Union nurse appointed to number two spot in Oregon AFL-CIO



The Oregon AFL-CIO executive board appointed Sarina Roher to the federation’s number two role in a unanimous vote June 21.

Sarina Roher

Roher, a Kaiser Permanente nurse and executive secretary of the Oregon Federation of Nurses and Health Professionals (OFNHP), was the sole nominee to fill the AFL-CIO secretary treasurer position. That volunteer seat has been vacant since the unexpected death of Aida Aranda in February. Roher’s appointment stands until the Oregon AFL-CIO convention, Sept. 20-23, 2023, in Bend.

Roher, 45, is a lifelong resident of the Pacific Northwest. She has lived in Oregon since 1993 and has worked as a nurse for more than 20 years. In the last six years, she’s risen up in union leadership roles with OFNHP, serving as a steward, a team lead and liaison to management, the chair of the professional bargaining unit for Kaiser, and the chair of the union’s social justice committee, which she founded.

As a member of the national bargaining team in 2021, Roher helped bargain mandatory diversity, equity, and inclusion training for all Kaiser employees.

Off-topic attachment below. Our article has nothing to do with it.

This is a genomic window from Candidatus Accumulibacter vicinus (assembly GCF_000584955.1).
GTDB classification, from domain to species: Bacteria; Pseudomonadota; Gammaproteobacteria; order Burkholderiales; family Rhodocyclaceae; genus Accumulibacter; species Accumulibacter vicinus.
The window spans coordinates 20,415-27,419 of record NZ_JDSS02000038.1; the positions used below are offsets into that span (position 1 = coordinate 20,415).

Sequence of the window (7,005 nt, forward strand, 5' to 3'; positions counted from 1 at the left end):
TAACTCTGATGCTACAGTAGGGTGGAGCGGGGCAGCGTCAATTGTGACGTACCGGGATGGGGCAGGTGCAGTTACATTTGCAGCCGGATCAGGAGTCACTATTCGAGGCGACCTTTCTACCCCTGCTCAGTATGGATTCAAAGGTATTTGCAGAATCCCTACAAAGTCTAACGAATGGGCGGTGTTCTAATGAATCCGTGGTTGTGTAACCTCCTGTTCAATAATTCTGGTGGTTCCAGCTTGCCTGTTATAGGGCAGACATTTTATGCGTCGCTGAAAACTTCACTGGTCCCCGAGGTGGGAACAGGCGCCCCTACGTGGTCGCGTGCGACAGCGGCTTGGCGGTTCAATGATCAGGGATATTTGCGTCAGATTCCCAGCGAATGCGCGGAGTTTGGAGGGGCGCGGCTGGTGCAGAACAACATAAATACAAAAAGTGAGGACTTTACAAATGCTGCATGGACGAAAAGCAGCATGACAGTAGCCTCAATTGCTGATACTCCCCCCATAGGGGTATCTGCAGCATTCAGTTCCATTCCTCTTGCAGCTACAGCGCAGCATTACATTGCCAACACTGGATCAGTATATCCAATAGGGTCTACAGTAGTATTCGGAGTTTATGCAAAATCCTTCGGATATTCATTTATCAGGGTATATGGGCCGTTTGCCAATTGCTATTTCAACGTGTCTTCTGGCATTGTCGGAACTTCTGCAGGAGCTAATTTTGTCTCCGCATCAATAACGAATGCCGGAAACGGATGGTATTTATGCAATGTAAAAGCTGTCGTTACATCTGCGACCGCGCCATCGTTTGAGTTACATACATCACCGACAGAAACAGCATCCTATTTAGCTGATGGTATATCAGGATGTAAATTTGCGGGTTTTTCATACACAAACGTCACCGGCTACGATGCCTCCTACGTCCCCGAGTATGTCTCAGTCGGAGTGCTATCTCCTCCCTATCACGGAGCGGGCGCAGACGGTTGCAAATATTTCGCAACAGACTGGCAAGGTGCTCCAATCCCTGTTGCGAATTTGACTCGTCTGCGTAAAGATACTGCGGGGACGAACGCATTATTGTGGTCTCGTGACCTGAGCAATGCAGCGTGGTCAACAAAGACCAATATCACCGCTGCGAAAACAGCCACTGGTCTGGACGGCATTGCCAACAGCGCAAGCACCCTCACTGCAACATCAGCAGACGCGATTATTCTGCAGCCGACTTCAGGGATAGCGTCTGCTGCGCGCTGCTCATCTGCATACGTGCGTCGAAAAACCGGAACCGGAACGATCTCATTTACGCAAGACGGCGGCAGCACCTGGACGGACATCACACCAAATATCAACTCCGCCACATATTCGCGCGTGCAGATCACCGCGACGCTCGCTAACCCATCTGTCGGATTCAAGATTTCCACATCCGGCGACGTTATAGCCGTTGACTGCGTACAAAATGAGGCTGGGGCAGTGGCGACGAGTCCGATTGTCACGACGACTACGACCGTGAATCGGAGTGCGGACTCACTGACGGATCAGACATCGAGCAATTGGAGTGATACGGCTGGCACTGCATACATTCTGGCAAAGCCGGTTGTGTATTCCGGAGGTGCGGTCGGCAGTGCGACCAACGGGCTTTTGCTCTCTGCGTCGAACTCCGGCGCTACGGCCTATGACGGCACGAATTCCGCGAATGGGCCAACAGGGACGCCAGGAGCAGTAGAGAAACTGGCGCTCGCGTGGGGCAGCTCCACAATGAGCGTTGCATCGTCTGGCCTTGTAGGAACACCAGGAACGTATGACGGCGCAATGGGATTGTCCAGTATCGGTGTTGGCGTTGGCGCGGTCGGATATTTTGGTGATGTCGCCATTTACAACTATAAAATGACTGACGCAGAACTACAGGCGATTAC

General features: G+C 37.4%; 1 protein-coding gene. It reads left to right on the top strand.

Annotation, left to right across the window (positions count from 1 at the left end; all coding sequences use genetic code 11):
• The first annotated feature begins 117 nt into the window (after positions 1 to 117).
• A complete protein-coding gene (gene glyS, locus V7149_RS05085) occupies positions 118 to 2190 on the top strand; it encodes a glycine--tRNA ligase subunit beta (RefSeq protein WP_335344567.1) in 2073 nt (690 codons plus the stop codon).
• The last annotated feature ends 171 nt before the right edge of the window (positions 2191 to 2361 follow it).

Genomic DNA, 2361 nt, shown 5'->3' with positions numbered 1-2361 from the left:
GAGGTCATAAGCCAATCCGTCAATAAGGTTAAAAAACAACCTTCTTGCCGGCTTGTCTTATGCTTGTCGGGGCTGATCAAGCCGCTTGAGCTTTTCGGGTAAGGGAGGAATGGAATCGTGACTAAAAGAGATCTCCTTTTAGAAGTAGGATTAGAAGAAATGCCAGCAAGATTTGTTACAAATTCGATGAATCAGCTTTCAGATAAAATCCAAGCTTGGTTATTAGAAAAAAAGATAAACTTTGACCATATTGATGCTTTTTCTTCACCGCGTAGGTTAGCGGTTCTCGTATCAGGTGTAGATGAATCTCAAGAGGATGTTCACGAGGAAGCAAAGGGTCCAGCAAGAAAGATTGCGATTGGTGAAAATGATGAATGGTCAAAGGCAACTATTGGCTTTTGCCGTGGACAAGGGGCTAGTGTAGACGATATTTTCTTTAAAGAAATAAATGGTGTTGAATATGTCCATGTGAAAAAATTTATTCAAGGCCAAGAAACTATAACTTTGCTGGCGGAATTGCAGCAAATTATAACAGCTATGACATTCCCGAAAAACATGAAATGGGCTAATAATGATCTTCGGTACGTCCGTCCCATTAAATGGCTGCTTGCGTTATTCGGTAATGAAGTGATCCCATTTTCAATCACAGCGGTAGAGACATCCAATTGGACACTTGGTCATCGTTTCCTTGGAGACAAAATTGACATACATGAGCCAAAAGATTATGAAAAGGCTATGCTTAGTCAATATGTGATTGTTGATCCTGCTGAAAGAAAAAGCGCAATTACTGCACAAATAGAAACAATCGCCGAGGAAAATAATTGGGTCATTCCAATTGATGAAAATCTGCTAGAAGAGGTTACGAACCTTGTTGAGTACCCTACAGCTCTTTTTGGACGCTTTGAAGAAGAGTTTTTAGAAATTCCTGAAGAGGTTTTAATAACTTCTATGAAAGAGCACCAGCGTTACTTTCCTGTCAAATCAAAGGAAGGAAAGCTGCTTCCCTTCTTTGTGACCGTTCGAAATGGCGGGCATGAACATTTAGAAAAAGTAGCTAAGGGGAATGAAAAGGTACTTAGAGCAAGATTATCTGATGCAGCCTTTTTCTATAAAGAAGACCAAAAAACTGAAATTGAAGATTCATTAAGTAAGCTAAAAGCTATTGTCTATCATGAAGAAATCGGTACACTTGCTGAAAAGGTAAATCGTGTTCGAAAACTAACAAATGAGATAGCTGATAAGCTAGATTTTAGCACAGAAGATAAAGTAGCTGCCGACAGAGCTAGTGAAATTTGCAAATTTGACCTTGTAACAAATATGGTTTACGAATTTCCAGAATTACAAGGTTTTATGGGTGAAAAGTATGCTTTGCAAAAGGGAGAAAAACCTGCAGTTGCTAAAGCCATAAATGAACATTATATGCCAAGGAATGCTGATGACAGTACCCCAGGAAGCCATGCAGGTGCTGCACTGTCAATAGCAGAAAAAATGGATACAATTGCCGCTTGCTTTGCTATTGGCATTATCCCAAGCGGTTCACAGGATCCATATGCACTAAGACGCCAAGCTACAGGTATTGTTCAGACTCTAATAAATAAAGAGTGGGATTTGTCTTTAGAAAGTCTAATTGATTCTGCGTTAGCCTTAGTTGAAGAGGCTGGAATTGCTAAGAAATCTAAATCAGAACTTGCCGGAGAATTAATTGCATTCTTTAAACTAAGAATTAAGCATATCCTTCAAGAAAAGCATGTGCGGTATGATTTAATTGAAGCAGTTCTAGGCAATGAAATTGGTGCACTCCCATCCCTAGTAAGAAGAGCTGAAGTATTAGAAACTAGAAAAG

Roher says the union helped her find her voice, hold bad managers accountable, improve workplace conditions, and connect with other workers — and now she hopes to use her position with Oregon AFL-CIO to empower other workers to do the same.

“I feel like this is the next level where I can not only help my local but others,” she said.

She wants to strengthen the state’s labor movement by building solidarity among workers across different trades. Her colleagues say that comes naturally to her.

“She builds the relationships, she leads by example, and what grows out of that organically is solidarity,” said Nicole Brun-Cottan, the vice chair of the OFNHP professional bargaining unit who has worked with Roher more than five years.

Roher spent her first 15 years in nursing in a non-union job at Legacy Health. In 2017, she moved to Kaiser Sunnyside, where she says a run-in with a bully boss led her to seek help from OFNHP. She spent hours combing through the contract with her union stewards to build a case against the manager. When her probationary period ended, she became a steward herself. Shortly after, her manager was asked to resign and never reapply to Kaiser.

“I’d never been exposed to unions before,” Roher said. “Through that experience, I felt really grateful for the processes in the contract.”



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